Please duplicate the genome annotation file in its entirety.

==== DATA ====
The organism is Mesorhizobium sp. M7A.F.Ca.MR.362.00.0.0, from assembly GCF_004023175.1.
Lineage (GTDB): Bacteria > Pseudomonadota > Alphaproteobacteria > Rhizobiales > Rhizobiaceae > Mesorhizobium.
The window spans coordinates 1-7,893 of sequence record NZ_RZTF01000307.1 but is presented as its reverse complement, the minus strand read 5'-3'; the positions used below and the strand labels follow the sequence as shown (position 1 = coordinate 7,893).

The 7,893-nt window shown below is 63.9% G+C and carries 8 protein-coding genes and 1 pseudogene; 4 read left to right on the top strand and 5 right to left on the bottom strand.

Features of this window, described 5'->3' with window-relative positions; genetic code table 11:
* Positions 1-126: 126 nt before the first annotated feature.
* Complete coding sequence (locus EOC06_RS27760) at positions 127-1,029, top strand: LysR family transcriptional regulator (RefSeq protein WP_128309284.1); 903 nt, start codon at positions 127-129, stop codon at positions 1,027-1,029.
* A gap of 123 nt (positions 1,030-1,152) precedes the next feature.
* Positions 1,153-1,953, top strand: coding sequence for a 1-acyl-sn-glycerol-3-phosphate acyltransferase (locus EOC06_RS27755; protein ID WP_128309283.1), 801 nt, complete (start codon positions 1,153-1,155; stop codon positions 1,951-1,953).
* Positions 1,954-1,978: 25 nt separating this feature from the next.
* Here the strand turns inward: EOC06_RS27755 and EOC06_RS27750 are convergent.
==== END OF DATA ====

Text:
The organism is Mesorhizobium sp. M7A.F.Ca.MR.362.00.0.0, from assembly GCF_004023175.1.
Lineage (GTDB): Bacteria > Pseudomonadota > Alphaproteobacteria > Rhizobiales > Rhizobiaceae > Mesorhizobium.
The window spans coordinates 1-7,893 of sequence record NZ_RZTF01000307.1 but is presented as its reverse complement, the minus strand read 5'-3'; the positions used below and the strand labels follow the sequence as shown (position 1 = coordinate 7,893).

The 7,893-nt window shown below is 63.9% G+C and carries 8 protein-coding genes and 1 pseudogene; 4 read left to right on the top strand and 5 right to left on the bottom strand.

Features of this window, described 5'->3' with window-relative positions; genetic code table 11:
* Positions 1-126: 126 nt before the first annotated feature.
* Complete coding sequence (locus EOC06_RS27760) at positions 127-1,029, top strand: LysR family transcriptional regulator (RefSeq protein WP_128309284.1); 903 nt, start codon at positions 127-129, stop codon at positions 1,027-1,029.
* A gap of 123 nt (positions 1,030-1,152) precedes the next feature.
* Positions 1,153-1,953, top strand: coding sequence for a 1-acyl-sn-glycerol-3-phosphate acyltransferase (locus EOC06_RS27755; protein ID WP_128309283.1), 801 nt, complete (start codon positions 1,153-1,155; stop codon positions 1,951-1,953).
* Positions 1,954-1,978: 25 nt separating this feature from the next.
* Here the strand turns inward: EOC06_RS27755 and EOC06_RS27750 are convergent.